Business Standard

Tata Steel Europe CEO Hans Fischer to step down


Press Trust of India New Delhi
Tata Steel Thursday said its European business chief executive Hans Fischer will step down, effective July 1.
However, Fischer will continue to serve on the board of Tata Steel Europe (TSE) as non-executive director and advise T V Narendran, CEO and MD of Tata Steel Limited till September 30, according to a regulatory filing.
Henrik Adam, currently Chief Commercial Officer Tata Steel Europe, has been appointed to succeed Hans as the CEO from July 1, 2019. He will also join the board of TSE and report to Narendran.
The development comes nearly a fortnight after the European Commission on June 11, 2019 blocked Tata Steel's proposed merger of its European business with German giant ThyssenKrupp over monopoly situation.
"Hans Fischer, Chief Executive Officer of TSE, has decided to retire from the position of CEO with effect from July 1, 2019. He will continue to serve on the Board of TSE as a Non-Executive Director and Adviser to T V Narendran, CEO and MD of Tata Steel Limited till September 30, 2019 to ensure smooth transition of leadership," Tata Steel said.
A mechanical engineering graduate from Eindhoven University, Hans embarked on his professional career as a project manager in the engineering department of the former Tata Steel Netherlands in 1985.
In March 2016, Hans became CEO of Tata Steel Europe as well as a board member.
N K Misra, Executive Director (Finance) of TSE, will retire from his position on December 31, 2019 and Sandip Biswas, Group Executive Vice President (Finance) of Tata Steel Limited, has been appointed as the Executive Director of TSE with effect from July 1, 2019, responsible to drive the company's transformation programme.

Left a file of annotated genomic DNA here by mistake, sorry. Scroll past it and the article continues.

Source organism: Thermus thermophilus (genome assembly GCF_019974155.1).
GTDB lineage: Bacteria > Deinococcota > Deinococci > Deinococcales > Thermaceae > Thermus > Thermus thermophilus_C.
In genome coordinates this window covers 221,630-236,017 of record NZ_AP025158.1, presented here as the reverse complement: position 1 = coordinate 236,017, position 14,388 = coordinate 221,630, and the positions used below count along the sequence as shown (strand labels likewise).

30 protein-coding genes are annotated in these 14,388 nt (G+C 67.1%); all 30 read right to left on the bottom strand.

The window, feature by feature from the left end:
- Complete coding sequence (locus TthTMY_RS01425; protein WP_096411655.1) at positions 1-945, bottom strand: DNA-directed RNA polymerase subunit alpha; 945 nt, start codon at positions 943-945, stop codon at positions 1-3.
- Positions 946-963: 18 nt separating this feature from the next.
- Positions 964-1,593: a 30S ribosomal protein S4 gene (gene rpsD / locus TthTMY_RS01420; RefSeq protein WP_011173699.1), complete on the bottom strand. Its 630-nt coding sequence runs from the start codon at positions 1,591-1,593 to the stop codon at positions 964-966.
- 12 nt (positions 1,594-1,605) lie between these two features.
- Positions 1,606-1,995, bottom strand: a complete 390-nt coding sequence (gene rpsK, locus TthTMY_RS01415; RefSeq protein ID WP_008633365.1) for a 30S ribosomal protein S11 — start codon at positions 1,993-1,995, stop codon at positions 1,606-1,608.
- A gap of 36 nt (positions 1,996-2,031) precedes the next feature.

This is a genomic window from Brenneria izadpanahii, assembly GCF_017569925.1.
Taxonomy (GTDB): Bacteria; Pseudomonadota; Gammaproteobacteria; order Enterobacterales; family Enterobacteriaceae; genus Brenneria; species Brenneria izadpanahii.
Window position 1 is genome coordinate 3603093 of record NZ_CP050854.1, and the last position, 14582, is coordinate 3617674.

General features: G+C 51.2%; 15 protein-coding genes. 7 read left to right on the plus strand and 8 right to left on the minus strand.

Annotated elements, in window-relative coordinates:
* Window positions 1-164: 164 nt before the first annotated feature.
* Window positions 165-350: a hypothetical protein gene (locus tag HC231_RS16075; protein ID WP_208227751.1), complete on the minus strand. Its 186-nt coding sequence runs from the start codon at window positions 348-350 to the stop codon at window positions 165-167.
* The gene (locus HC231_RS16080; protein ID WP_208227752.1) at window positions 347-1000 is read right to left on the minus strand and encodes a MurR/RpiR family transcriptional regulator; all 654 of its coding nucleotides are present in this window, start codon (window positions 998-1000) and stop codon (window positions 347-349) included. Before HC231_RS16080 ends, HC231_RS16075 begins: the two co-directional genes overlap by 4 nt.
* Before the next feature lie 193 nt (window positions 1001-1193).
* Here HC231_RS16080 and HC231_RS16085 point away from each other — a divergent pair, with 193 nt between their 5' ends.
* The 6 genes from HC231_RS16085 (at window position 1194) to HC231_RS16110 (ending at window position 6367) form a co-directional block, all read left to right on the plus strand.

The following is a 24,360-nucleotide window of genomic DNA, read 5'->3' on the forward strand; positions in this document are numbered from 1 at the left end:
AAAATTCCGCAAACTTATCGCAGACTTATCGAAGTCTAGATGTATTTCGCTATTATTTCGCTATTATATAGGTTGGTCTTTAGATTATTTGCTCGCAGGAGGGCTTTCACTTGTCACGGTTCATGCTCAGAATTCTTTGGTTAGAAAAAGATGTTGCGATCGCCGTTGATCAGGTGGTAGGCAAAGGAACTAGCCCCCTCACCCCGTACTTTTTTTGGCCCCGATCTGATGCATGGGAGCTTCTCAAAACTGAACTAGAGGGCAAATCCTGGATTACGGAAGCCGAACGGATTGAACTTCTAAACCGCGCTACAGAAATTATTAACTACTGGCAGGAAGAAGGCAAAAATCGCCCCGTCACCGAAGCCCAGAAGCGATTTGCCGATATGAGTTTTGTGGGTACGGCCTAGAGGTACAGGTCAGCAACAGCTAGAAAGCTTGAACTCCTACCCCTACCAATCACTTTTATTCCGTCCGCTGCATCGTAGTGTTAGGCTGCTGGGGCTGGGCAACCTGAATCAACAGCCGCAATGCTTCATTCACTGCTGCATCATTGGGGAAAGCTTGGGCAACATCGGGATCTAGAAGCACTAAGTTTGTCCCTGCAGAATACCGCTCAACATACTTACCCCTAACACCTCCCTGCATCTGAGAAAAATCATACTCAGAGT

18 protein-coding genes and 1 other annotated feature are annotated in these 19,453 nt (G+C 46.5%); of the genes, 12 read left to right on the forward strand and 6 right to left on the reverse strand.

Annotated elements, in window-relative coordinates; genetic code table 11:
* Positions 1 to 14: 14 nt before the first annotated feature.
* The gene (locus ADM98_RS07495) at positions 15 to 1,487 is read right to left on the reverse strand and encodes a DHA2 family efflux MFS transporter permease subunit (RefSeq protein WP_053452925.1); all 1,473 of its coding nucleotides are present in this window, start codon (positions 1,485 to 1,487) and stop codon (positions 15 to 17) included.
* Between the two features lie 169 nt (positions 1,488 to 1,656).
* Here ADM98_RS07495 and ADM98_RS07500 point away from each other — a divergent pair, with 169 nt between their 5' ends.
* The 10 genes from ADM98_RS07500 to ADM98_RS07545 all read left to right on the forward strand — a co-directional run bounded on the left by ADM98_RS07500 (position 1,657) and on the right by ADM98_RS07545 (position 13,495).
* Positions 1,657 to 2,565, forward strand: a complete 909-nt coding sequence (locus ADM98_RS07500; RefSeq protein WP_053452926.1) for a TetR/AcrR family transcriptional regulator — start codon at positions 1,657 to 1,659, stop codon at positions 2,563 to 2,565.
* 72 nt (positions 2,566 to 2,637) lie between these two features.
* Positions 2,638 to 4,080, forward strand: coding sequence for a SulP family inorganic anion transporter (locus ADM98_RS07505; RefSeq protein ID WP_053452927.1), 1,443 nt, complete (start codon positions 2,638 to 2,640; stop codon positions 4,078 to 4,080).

However, Biswas, Tata Steel said, will work closely with Misra for a smooth transition and take over as the CFO of TSE.
In Europe, India-headquartered Tata Steel could not pursue its plan of merging its business with ThyssenKrupp as the European Commission said that the merger would have led to a spike in the metal's prices.
ThyssenKrupp had also on its own had withdrew from the joint venture plans in anticipation of the EU ruling.
The Commission concluded that under the EU Merger Regulation, a merger between Tata Steel and ThyssenKrupp - to create the second-largest European steel entity behind Lakshmi N Mittal's ArcelorMittal - would have reduced competition and increased prices.
The EU's powerful anti-trust authority had blocked the merger saying, "We prohibited the merger to avoid serious harm to European industrial customers and consumers.

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First Published: Jun 27 2019 | 10:15 PM IST

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